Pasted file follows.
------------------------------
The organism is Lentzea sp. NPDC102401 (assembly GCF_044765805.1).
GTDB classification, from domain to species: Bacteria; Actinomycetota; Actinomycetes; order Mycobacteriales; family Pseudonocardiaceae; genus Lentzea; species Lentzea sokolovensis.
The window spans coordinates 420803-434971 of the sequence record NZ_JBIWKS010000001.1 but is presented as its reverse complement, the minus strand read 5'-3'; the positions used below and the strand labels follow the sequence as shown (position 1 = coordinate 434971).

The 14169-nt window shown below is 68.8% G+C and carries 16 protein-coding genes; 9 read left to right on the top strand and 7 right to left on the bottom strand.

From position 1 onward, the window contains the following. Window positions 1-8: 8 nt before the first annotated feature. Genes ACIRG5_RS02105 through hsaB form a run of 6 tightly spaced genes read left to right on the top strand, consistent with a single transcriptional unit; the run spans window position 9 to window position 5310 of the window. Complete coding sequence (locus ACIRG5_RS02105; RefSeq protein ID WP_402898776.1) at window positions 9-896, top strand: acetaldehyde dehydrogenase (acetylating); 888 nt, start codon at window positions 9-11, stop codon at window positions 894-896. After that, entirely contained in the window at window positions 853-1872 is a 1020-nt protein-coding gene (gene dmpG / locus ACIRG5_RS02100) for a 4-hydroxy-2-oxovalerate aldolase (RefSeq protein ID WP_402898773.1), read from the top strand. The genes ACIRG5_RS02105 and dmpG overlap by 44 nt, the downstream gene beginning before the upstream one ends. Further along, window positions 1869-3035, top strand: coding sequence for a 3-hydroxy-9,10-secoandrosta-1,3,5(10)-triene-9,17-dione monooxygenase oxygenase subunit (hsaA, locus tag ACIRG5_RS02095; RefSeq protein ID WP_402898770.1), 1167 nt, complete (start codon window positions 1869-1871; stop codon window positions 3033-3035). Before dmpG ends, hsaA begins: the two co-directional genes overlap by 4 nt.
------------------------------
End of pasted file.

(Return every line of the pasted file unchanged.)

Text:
The organism is Lentzea sp. NPDC102401 (assembly GCF_044765805.1).
GTDB classification, from domain to species: Bacteria; Actinomycetota; Actinomycetes; order Mycobacteriales; family Pseudonocardiaceae; genus Lentzea; species Lentzea sokolovensis.
The window spans coordinates 420803-434971 of the sequence record NZ_JBIWKS010000001.1 but is presented as its reverse complement, the minus strand read 5'-3'; the positions used below and the strand labels follow the sequence as shown (position 1 = coordinate 434971).

The 14169-nt window shown below is 68.8% G+C and carries 16 protein-coding genes; 9 read left to right on the top strand and 7 right to left on the bottom strand.

From position 1 onward, the window contains the following. Window positions 1-8: 8 nt before the first annotated feature. Genes ACIRG5_RS02105 through hsaB form a run of 6 tightly spaced genes read left to right on the top strand, consistent with a single transcriptional unit; the run spans window position 9 to window position 5310 of the window. Complete coding sequence (locus ACIRG5_RS02105; RefSeq protein ID WP_402898776.1) at window positions 9-896, top strand: acetaldehyde dehydrogenase (acetylating); 888 nt, start codon at window positions 9-11, stop codon at window positions 894-896. After that, entirely contained in the window at window positions 853-1872 is a 1020-nt protein-coding gene (gene dmpG / locus ACIRG5_RS02100) for a 4-hydroxy-2-oxovalerate aldolase (RefSeq protein ID WP_402898773.1), read from the top strand. The genes ACIRG5_RS02105 and dmpG overlap by 44 nt, the downstream gene beginning before the upstream one ends. Further along, window positions 1869-3035, top strand: coding sequence for a 3-hydroxy-9,10-secoandrosta-1,3,5(10)-triene-9,17-dione monooxygenase oxygenase subunit (hsaA, locus tag ACIRG5_RS02095; RefSeq protein ID WP_402898770.1), 1167 nt, complete (start codon window positions 1869-1871; stop codon window positions 3033-3035). Before dmpG ends, hsaA begins: the two co-directional genes overlap by 4 nt.